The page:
Year of Publication

2006

Document Type

Dissertation

College

Arts and Sciences

Department

Anthropology

First Advisor

Tom D. Dillehay

Abstract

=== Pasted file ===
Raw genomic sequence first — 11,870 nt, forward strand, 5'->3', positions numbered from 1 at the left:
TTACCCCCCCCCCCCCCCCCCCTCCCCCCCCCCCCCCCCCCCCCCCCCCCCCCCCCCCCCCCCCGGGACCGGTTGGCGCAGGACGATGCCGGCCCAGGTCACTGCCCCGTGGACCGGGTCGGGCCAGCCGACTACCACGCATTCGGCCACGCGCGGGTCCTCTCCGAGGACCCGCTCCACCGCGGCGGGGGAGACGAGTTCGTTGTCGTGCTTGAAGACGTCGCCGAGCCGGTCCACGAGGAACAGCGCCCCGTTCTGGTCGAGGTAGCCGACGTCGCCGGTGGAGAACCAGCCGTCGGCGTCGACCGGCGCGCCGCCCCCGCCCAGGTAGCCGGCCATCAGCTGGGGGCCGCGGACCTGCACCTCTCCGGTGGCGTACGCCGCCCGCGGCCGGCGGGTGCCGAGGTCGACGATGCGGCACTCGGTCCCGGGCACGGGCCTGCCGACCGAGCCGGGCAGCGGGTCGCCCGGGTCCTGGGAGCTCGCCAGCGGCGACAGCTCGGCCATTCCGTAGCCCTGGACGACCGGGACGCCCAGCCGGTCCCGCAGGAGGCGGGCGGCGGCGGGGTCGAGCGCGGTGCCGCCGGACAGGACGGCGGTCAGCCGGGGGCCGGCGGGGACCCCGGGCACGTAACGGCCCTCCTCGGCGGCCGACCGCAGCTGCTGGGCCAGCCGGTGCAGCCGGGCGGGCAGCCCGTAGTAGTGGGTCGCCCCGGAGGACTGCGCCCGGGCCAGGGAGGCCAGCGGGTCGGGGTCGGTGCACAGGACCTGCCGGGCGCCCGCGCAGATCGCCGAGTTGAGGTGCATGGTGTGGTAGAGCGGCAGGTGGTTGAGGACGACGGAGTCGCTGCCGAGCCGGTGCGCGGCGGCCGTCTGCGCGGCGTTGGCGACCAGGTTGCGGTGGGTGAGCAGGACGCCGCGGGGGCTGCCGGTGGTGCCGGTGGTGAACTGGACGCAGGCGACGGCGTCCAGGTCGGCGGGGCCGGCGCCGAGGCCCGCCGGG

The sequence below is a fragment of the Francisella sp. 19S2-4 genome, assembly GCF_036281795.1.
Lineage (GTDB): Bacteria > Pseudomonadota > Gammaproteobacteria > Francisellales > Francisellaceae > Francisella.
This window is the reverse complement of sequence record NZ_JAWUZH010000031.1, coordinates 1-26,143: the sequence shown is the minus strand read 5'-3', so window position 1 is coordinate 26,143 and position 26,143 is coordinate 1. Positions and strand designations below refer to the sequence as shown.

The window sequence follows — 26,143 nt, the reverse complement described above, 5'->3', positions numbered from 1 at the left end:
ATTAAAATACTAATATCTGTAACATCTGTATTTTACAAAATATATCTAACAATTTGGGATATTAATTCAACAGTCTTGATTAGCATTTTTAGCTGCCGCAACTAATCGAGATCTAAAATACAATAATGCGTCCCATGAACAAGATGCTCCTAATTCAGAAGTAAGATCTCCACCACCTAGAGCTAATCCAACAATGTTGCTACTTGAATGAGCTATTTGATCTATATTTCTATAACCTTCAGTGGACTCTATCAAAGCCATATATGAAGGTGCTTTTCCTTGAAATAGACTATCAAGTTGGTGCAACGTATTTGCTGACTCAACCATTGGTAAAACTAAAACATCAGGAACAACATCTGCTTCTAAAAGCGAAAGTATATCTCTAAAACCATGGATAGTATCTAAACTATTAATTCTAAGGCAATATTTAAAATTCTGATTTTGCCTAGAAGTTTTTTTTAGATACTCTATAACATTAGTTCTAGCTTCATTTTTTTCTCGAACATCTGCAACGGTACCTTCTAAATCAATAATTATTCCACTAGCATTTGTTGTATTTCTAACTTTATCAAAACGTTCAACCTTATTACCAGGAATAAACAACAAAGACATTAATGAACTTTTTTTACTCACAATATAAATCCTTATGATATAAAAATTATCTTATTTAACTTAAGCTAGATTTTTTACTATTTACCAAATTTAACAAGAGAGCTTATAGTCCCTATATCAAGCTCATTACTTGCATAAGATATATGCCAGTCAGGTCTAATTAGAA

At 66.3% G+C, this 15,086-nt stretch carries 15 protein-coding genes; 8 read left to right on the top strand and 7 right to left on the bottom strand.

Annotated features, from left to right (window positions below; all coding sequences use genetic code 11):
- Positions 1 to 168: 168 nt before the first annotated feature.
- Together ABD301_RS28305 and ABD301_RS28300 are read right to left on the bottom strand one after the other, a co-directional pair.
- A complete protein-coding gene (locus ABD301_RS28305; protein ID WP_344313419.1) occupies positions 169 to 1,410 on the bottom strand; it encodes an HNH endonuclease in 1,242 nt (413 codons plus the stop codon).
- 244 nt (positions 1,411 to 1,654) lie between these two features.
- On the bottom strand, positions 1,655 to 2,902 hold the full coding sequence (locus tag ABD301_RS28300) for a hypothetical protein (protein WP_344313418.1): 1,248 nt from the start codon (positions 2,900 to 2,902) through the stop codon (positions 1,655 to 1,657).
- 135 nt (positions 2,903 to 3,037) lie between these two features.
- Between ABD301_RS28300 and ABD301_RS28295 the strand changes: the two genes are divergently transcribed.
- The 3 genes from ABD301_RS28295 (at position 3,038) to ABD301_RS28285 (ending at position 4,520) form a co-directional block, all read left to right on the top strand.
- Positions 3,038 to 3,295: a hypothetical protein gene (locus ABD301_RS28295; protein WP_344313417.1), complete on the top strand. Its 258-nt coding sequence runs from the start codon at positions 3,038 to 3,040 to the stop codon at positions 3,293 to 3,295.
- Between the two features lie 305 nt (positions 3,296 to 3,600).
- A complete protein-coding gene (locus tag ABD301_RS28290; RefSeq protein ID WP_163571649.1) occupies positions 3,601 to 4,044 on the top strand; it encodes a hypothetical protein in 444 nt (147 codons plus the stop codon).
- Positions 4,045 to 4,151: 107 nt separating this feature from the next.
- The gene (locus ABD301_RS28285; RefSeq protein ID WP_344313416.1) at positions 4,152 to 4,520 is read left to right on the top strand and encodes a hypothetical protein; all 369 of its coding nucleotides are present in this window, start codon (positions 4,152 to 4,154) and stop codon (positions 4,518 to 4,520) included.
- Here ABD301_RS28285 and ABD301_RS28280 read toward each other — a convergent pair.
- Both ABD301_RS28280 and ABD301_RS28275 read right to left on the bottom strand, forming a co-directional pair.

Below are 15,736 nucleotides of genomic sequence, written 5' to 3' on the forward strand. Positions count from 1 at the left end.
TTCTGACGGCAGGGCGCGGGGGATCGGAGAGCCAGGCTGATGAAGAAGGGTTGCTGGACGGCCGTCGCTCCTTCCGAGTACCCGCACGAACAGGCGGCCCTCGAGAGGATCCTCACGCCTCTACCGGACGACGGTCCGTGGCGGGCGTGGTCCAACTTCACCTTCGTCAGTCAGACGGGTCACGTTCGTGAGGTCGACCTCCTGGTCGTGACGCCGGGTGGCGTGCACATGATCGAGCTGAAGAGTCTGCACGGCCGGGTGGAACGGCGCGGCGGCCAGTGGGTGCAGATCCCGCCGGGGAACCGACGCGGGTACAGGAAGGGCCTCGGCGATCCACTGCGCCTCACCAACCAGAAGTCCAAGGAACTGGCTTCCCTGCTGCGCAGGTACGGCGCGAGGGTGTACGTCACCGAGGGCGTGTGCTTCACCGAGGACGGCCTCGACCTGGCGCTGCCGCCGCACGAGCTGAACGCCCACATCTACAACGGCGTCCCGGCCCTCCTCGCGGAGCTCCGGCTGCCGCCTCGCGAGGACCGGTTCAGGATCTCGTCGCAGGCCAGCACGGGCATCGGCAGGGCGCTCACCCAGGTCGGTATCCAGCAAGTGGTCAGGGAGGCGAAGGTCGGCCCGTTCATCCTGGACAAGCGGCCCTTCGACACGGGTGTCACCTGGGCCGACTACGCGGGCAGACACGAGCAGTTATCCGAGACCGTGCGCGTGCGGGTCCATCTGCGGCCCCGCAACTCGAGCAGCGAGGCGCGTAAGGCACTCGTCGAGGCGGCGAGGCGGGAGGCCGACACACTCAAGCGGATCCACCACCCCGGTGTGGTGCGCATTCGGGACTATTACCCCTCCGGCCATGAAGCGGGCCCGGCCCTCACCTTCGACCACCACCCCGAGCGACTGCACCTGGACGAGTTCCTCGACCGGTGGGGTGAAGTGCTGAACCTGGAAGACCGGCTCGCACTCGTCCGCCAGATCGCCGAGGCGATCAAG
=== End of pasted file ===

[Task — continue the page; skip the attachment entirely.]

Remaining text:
This dissertation describes the results of archaeological survey and excavationsundertaken on the Mesa el Chaparral in the county of Mina in Nuevo Leon, Mexicoduring 2001. Sixty-six previously undocumented archaeological sites were discovered onthe arid surface. Excavations found no intact subsurface deposits, but a wealth of surfacedata was collected. Subsequent analyses demonstrated a forager lifeway for the majorityof the Holocene human occupation of the region in a remarkably stable pattern.To understand sites found on the deflated modern surface necessitatedcontemplation of the basic theories and models used in hunter-gatherer research. Thisallowed for the construction of new diagrams designed to hypothesize fundamentalrelationships between general aspects of the lifeway including environmental factors, sitesize and visibility issues, and human mobility patterns. From some basic continuums,more detailed diagrams were created that allow understanding and prediction of humanbehavior based upon data found from artifacts and features. After testing their salience,the models were dynamically combined with the site data and ethnographic analogies toarrive at an understanding of the human lifeways represented by the recoveredarchaeological data. This provided a fascinating look into the day-to-day lives of thegeneralized mobile foragers of prehistoric northeastern Mexico.Included in the recovered data are hearth features, lithic debitage and artifacts,and basic site descriptions. Archaeological locations ranged from small with a singlefeature to over a square kilometer with over 100 features, all located on the surface wherethey are subject to wind deflation and water erosion. Most of the sites containeddiagnostic artifacts from the entire Holocene, further compounding the analyticcomplexity of the project. Understanding the context of the data and making use of themodels and ethnographic analogies, it was estimated that every site represented anoccupation by a small band of mobile forgers making generalized use of the resourcesavailable in the region. Making residential moves often allowed people to survive in theharsh environment. Few lifeway changes were noted prior to Spanish influence in theregion from the time the environment became arid at the end of the Pleistocene.

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